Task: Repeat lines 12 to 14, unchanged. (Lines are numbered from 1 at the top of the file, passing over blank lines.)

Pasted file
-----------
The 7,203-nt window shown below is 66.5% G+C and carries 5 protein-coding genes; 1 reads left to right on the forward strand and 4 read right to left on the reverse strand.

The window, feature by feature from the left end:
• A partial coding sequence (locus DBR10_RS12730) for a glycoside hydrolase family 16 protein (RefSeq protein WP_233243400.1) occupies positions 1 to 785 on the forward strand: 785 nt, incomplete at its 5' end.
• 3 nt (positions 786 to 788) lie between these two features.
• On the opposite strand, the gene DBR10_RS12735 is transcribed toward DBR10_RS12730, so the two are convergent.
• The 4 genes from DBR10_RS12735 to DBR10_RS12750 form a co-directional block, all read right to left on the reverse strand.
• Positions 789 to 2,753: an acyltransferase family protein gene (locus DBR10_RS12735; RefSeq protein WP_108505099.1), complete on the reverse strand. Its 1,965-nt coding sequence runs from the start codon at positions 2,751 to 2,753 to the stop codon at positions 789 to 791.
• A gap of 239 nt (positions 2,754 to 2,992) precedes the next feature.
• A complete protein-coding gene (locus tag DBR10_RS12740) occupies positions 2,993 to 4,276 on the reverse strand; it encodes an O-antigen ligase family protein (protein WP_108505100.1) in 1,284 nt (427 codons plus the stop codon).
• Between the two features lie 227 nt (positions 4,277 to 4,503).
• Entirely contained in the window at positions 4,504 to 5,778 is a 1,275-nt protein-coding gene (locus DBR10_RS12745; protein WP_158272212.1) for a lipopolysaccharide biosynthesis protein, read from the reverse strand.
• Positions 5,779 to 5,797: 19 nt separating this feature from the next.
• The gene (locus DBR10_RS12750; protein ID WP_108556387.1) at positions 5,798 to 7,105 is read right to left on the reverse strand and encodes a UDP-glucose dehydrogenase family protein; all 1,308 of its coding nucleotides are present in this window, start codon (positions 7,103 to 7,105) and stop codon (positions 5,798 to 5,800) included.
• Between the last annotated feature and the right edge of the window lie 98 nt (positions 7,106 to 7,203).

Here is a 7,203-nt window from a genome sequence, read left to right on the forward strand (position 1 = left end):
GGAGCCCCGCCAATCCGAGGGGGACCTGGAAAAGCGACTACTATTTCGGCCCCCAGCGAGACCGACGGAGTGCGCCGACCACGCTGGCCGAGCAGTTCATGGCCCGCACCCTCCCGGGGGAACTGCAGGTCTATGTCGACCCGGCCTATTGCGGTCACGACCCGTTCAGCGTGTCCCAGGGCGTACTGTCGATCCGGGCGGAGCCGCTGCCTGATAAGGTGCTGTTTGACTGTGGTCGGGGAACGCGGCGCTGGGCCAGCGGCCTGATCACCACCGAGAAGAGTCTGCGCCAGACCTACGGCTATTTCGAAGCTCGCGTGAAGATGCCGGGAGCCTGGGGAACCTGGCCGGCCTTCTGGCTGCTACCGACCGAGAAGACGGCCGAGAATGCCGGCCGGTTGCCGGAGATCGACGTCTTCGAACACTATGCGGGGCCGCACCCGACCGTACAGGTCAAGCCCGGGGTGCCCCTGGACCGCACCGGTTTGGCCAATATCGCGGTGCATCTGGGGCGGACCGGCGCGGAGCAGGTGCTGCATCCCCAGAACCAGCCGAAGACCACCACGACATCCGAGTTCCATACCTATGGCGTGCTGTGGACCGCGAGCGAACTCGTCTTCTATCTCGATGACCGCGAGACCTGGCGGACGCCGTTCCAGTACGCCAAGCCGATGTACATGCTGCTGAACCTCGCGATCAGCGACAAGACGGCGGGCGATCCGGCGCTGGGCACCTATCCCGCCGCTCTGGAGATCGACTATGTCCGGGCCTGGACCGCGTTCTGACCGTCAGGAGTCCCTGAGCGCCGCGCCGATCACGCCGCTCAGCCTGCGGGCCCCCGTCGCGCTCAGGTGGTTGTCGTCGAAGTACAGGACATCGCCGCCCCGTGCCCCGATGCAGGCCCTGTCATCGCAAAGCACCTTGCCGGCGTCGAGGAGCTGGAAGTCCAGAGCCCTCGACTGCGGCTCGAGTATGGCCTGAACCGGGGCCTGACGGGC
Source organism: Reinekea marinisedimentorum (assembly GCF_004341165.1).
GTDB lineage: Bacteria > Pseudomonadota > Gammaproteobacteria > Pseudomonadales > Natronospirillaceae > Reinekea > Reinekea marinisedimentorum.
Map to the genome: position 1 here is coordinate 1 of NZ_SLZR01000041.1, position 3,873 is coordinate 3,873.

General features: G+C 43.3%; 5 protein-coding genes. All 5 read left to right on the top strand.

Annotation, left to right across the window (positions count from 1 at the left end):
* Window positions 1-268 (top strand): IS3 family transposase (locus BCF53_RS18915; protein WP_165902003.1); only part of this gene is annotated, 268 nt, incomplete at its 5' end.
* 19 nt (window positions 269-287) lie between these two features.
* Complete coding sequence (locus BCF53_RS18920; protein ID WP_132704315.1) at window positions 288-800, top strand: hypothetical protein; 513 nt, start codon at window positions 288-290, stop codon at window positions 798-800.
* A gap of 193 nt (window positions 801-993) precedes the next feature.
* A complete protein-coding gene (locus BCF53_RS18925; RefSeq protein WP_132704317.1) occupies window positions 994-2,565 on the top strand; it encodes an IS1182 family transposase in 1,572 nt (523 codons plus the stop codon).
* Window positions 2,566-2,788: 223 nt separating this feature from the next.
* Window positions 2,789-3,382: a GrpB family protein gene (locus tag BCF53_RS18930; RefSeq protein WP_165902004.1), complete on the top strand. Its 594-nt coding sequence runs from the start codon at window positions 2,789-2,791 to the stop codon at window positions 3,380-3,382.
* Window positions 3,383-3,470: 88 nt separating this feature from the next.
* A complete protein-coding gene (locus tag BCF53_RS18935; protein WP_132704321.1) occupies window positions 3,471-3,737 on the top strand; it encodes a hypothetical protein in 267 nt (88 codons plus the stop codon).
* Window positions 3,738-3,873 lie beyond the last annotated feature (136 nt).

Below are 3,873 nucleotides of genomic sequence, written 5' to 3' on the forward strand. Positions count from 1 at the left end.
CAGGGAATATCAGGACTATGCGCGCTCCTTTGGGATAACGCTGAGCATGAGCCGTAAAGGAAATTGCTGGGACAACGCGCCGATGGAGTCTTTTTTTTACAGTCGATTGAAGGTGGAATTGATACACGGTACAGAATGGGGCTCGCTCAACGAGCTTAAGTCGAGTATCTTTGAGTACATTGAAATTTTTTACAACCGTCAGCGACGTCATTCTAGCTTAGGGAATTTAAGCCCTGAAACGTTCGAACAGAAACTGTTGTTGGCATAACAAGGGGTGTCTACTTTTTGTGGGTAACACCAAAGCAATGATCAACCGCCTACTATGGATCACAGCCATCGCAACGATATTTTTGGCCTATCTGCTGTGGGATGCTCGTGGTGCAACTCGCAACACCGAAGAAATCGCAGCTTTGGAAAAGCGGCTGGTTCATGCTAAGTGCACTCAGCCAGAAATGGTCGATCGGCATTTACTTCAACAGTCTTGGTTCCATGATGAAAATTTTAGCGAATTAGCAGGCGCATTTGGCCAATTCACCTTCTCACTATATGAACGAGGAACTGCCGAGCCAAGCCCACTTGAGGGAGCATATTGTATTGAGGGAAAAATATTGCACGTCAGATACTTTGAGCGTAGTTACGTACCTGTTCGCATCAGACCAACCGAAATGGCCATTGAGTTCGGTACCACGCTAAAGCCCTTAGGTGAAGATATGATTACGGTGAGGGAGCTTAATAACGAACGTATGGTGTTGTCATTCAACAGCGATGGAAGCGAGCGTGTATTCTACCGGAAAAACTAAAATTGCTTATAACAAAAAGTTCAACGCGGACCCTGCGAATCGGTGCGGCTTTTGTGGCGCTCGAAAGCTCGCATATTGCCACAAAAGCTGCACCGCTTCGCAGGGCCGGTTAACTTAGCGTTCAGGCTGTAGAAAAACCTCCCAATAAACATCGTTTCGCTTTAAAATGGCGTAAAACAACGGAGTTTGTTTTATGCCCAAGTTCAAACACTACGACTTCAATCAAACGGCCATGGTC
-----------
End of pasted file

• Positions 5,779 to 5,797: 19 nt separating this feature from the next.
• The gene (locus DBR10_RS12750; protein ID WP_108556387.1) at positions 5,798 to 7,105 is read right to left on the reverse strand and encodes a UDP-glucose dehydrogenase family protein; all 1,308 of its coding nucleotides are present in this window, start codon (positions 7,103 to 7,105) and stop codon (positions 5,798 to 5,800) included.
• Between the last annotated feature and the right edge of the window lie 98 nt (positions 7,106 to 7,203).